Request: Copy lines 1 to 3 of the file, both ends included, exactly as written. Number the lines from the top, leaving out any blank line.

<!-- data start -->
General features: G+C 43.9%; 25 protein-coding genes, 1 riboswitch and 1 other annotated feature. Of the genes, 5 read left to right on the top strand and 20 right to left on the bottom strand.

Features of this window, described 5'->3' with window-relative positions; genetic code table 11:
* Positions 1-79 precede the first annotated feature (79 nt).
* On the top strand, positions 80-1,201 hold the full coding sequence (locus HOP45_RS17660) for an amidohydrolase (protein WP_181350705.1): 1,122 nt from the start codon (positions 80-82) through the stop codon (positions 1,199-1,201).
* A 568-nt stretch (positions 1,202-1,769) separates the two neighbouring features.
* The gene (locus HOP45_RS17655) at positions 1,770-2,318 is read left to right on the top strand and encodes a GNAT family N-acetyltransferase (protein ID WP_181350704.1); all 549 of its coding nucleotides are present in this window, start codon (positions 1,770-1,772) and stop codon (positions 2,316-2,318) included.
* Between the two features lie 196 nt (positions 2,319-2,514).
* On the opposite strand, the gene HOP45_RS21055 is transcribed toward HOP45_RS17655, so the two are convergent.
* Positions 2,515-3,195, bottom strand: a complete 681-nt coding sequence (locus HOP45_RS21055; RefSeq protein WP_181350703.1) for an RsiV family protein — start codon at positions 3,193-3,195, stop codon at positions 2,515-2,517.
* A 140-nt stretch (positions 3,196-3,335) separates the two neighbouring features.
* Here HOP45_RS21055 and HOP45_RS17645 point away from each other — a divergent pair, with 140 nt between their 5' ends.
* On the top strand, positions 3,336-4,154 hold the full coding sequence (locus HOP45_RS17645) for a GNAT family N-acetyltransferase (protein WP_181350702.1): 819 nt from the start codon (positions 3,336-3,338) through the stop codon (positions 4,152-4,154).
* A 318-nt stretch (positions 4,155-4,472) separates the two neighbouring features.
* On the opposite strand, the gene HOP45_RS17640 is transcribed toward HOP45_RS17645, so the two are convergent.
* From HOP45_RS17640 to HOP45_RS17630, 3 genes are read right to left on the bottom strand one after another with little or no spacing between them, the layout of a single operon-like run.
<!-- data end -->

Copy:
General features: G+C 43.9%; 25 protein-coding genes, 1 riboswitch and 1 other annotated feature. Of the genes, 5 read left to right on the top strand and 20 right to left on the bottom strand.

Features of this window, described 5'->3' with window-relative positions; genetic code table 11:
* Positions 1-79 precede the first annotated feature (79 nt).